This is the third post in a series on faith and doubt.
Christians don’t ponder the relationship between faith and doubt out of idle curiosity.  We believe that faith is crucial to our salvation.  Many of us have been taught that doubt is the enemy of faith and leads to our condemnation.
Some kinds of doubt reside at the very heart of faith.  
Finite minds wrestling with infinite mysteries must live with a measure of intellectual uncertainty.  For instance, God is Triune.  Providing a final, precise conceptual expression of the Trinity remains beyond our mental reach.
Faith also involves trusting that God will be by our side and on our side no matter what may come.  Acting on this trust today is inherently risky, because we cannot know what tomorrow brings with any certainty.  Faith means taking God at his word, and that can sometimes leave a lump in our throat. 
There is nothing damning about these kinds of doubts.  
However, there appears to be a kind of doubt that places us outside the embrace of God’s redemptive grace.

The writer of Hebrews reminds us that many of those former slaves who escaped Egyptian oppression, passed through the Red Sea, and wandered into the desert for forty years never entered into the Promised Land.  He writes, “So we see that they could not enter in because of unbelief.”  (Hebrews 3:19)
Some kind of doubt—some sort of “unbelief”—barred them from the land of milk and honey.
I will call this Fool’s Doubt, largely because of this passage from the Psalmist: “The fool says in his heart, ‘There is no God.’”  (Psalm 14:1)  
As I will discuss in the following paragraphs, Fool’s Doubt is, paradoxically, a kind of hard-hearted certainty essential to idolatry.  It is the insistence that something else be allowed to play the role of God.  
But I’m getting ahead of myself.  We’ll come back to the connection between Fool’s Doubt and idolatry eventually.  First, we should look more closely at the pattern of the fool’s doubting.
Foolishness and ignorance are not synonymous.  Especially in our age, there tends to be a high correlation between sophistication and foolishness.  And so it has been over the centuries.  The writer of Proverbs says, “The way of a fool seems right to him, but a wise man listens to advice.”  (Proverbs 12:15) 
Fools lack humility about what they know.  Ironically, they are often quick to call into question what others believe because of their utter devotion to what they belief to be true.  Selective skepticism is a favored intellectual posture in the 21st Century.  It takes various forms, so I’ll give only a few examples.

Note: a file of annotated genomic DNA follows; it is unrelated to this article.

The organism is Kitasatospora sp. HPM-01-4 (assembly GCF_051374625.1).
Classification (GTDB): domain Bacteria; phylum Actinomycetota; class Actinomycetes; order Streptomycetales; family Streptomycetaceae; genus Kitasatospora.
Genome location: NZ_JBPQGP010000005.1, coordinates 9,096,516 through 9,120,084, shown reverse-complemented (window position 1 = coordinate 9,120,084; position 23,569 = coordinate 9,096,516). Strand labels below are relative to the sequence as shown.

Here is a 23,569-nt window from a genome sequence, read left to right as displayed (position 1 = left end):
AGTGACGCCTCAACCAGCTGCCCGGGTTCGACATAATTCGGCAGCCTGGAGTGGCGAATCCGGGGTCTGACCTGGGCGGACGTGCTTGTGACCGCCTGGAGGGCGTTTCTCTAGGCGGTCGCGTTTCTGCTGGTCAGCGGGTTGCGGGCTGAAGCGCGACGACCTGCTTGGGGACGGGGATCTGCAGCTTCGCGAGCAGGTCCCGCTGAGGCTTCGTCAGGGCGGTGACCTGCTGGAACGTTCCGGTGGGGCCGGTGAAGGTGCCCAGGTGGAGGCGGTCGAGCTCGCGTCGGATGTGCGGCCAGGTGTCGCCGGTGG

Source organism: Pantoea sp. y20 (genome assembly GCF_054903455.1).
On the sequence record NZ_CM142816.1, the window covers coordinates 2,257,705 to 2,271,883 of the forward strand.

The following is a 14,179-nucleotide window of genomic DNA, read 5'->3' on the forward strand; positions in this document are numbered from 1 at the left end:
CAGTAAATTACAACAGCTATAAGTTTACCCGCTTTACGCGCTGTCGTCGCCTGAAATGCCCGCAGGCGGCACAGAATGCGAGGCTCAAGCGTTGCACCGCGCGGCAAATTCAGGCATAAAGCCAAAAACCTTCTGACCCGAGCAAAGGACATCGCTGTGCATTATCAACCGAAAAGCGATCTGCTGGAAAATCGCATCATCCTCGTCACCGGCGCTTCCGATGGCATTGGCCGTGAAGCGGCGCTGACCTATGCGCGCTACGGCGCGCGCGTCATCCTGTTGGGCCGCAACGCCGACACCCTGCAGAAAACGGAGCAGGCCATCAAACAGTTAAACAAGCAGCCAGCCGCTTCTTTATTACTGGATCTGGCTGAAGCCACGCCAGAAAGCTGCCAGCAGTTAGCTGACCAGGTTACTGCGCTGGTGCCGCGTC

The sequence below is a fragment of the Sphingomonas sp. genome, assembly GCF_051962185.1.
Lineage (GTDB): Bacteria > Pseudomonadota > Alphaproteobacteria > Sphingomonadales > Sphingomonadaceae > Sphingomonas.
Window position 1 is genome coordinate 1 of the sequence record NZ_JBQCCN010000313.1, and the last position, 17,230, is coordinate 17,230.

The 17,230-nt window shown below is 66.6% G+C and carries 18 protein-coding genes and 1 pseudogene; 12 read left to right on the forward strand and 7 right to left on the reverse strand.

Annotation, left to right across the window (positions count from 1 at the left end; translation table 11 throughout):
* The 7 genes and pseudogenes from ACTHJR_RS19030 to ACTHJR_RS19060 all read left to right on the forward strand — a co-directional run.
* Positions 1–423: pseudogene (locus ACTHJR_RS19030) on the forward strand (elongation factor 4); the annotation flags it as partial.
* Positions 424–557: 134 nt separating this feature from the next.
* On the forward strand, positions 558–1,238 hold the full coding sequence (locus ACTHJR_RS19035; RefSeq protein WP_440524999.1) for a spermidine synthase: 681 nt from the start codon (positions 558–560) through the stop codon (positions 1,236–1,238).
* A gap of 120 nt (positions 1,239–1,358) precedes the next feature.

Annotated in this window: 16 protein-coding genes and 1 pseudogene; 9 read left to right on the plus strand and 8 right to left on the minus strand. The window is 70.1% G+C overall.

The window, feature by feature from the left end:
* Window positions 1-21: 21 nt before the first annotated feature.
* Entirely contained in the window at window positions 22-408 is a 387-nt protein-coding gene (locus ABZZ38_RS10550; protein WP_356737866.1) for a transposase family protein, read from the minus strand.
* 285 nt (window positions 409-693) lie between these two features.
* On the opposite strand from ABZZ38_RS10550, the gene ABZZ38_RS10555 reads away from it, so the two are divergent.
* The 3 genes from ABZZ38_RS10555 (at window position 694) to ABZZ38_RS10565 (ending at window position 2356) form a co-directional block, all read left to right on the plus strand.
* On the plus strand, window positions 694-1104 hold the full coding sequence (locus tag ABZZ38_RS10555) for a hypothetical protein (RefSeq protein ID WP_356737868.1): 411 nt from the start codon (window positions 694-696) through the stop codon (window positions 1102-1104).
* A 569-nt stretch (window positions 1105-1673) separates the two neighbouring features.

Some fools say that all beliefs are a result of social and cultural influences such as parents, teachers, authority figures and peers.  It follows that such beliefs cannot possibly be true.  Generally this is said with a smug certainty and an air of intellectual superiority.
Here’s the problem.  What the fool has said about my religious beliefs applies equally to his or her own beliefs about the origin of ideas.  
That is to say, their own belief that social and cultural forces have shaped my beliefs must also mean that cultural and social forces have shaped what they believe as well.  So why should I believe their concepts any more than the ones I already take to be true?
Following the same pattern, Darwinists of late have been pressing hard the idea that evolutionary forces give rise to belief.  So, they argue, those religious beliefs have no validity.  
But if evolutionary forces have given rise to my religious beliefs, surely the same goes for all human beliefs.  Including the Darwinist belief about the evolutionary origin of beliefs.  The Darwinist theory of how we arrive at beliefs undermines their own position in precisely the same way that they say it undermines religious belief.
No one is a fool for believing that social or evolutionary forces shape human belief.  In fact, their sophistication suggests that they are too bright to believe that the kinds arguments outlined above are genuinely sound.
Foolishness lies elsewhere.  It lies in the kind of trust that they place in their own knowledge.  It is the trust placed in a false idol.  
This brings us to the connection between Fool’s Doubt and idolatry, and that is the topic for the next post.

Bishop of the Episcopal Diocese of Western Louisiana, husband, dad, and movie-goer

2 Comment on “Fool’s Doubt

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